The cup may be composed of a generally soft, flexible material. It may have a generally circular shape, or, alternatively, a generally oblong shape.
The means for securing may include first and second hook elements that are attached proximate respective ends of the strap. Each hook element is engagable with a selected, respective one of the holes to secure the strap in place. Alternatively, various other hook and loop, button and snap elements may be employed to secure the strap in place about the patient.
Other objects, features and advantages of the invention will become apparent from the following detailed description of the preferred embodiments with reference therein to the accompanying drawings.
FIG. 1 is a perspective view of the pressure applicator of this invention;
FIG. 2 is a plan view of the elastic strap that is employed by the pressure applicator;
FIG. 3 is a plan view of the cup element;
FIG. 4 is an elevational view of the cup element in FIG. 3;
FIG. 5 is an elevational view of a cup element employing an alternative knob;
FIG. 6 is a plan view of the pressure applicator as applied to a patient having a chest wound, the patient being shown in section; and
FIG. 7 is an elevational view of an alternative, oblong cup element that may be used in accordance with this invention.
There is shown in FIG. 1 a pressure applicator 10 for treating sucking chest wounds and other types of wounds to the thorax. Applicator 10 includes an elongate, elastic strap 12 and a generally hemispheric shaped cup element 14 that is attached to strap 12.
Strap 12, shown alone in FIG. 2, is preferably composed of rubber or various synthetic elastomeric materials. The elasticity of strap 12 enables it to be wrapped around the human thorax and adjusted in length to fit various chest sizes. A plurality of holes 16 are formed longitudinally along strap 12. Holes 16 optionally may be provided with reinforced openings in the form of grommets or similar means. However, such reinforcement is not required. First end 18 of strap 12 includes an outwardly facing hook 20 and second end 22 includes a similar inwardly facing hook 24. Hooks 20 and 24 selectively engage respective holes 16 in a manner described more fully below, so that the ends of the strap may be fastened to secure strap 12 in place about a patient's thorax. Various alternative means that may be employed to fasten strap 12 include hook and loop (Velcro) fasteners, buttons and snaps.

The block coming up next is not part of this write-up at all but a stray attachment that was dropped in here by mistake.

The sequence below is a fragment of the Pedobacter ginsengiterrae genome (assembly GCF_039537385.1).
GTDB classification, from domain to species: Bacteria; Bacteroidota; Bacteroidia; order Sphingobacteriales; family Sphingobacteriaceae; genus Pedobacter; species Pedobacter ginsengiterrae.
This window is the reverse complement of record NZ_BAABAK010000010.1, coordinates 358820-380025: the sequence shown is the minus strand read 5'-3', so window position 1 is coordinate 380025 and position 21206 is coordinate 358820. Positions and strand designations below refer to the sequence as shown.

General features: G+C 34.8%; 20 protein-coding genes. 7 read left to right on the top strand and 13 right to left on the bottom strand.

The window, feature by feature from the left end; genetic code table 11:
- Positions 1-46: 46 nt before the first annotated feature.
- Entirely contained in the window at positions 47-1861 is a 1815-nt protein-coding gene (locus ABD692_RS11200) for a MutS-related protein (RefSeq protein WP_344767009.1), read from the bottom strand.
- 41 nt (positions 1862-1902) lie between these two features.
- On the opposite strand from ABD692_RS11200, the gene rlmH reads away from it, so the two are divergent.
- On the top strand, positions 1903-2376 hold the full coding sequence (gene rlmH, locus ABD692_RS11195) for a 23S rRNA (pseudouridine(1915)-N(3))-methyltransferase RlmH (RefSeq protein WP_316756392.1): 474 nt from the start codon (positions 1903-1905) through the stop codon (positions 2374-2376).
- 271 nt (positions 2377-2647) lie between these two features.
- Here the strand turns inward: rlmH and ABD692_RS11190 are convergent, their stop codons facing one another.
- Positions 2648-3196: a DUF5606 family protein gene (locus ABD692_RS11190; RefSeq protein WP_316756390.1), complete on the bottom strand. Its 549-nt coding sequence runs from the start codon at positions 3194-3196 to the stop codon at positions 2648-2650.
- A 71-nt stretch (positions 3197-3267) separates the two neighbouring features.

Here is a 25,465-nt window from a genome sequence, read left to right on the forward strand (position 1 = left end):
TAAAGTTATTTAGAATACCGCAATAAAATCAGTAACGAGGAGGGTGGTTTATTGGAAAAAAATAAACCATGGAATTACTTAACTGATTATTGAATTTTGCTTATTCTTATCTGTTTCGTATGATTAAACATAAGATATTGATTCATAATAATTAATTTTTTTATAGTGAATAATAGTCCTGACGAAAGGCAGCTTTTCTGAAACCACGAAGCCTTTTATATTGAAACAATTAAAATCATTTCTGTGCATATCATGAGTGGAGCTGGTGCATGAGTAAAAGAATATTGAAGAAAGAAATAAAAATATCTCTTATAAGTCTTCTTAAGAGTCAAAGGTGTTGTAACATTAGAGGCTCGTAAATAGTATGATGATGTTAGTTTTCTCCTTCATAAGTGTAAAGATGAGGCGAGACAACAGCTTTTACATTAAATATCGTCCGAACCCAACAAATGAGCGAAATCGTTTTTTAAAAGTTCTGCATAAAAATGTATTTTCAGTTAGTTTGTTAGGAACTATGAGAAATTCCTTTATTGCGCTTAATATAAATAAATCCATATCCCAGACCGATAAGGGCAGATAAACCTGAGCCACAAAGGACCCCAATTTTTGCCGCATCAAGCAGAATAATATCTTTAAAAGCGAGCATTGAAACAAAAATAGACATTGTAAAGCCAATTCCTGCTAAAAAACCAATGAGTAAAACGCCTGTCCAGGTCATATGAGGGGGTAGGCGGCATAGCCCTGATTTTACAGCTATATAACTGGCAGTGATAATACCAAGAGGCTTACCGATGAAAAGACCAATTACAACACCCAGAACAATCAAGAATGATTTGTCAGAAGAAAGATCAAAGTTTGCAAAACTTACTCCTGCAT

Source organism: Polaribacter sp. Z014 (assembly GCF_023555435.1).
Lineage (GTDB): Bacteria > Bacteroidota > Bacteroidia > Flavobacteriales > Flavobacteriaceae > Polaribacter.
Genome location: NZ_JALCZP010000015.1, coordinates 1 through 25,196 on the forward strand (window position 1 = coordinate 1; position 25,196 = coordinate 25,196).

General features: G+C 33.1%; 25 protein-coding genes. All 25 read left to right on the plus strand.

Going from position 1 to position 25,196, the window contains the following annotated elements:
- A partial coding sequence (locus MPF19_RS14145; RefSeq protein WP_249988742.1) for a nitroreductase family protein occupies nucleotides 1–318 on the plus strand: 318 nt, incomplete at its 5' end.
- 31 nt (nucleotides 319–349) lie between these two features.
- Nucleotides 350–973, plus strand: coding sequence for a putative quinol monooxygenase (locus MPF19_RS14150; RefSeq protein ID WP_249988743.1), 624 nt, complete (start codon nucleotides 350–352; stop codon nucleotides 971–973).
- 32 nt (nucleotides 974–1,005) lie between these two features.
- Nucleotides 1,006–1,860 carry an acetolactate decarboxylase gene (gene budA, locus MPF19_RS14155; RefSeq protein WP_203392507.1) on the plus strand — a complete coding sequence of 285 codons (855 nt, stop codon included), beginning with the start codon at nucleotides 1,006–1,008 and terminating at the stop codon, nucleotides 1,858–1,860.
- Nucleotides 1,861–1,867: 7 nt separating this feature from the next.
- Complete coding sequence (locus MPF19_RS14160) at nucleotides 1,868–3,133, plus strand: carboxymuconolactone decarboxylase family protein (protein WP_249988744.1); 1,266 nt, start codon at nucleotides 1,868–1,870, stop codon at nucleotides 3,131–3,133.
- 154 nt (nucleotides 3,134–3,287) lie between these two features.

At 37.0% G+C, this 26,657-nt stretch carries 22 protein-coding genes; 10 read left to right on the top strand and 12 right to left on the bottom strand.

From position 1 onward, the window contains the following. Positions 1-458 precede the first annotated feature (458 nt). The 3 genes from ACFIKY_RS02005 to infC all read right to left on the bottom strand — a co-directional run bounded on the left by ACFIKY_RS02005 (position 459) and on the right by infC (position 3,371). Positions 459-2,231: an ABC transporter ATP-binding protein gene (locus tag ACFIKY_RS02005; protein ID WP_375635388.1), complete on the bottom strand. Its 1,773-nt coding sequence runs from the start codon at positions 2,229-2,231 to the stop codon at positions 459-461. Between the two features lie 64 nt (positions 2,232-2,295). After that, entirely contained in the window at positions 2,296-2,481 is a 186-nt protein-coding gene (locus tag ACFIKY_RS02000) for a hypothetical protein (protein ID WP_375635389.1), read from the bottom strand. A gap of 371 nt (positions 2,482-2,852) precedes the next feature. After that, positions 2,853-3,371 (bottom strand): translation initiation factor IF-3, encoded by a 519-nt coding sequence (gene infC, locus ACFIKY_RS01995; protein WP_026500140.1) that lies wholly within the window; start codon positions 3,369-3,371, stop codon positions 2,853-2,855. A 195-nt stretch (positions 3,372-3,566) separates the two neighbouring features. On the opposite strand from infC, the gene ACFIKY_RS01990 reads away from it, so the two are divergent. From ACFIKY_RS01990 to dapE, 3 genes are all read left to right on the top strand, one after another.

Cup element 14, shown alone in FIGS. 3 and 4, is preferably formed from a generally soft, flexible material such as rubber or a soft plastic. The cup element includes a rim 26 that surrounds its cavity or opening 28. The outside of cup element 14 includes a base 30. A nipple or knob 32 is formed integrally on the outside surface of cup element 14 proximate base 30.
Cup element 14 is selectively attached to a desired position on strap 12 by introducing knob 32 through a selected hole 16, in the manner shown most clearly in FIG. 6. Typically, knob 32 has a diameter which is slightly larger than the diameter of opening 16 when the strap is in its relaxed condition. The strap is stretched so that hole 16 expands and knob 32 is introduced through the hole 16 from the inside of strap 12. An alternative cup 14a, FIG. 5, includes a knob 32a with a somewhat different shape. The diameter of knob 32a is even larger than the holes 16 to provide a more secure attachment of cup element 14 to strap 12. Again, the holes are resiliently expanded by stretching the strap so that the knob 32a may be fit through a selected hole, thereby attaching cup element 14 to strap 12.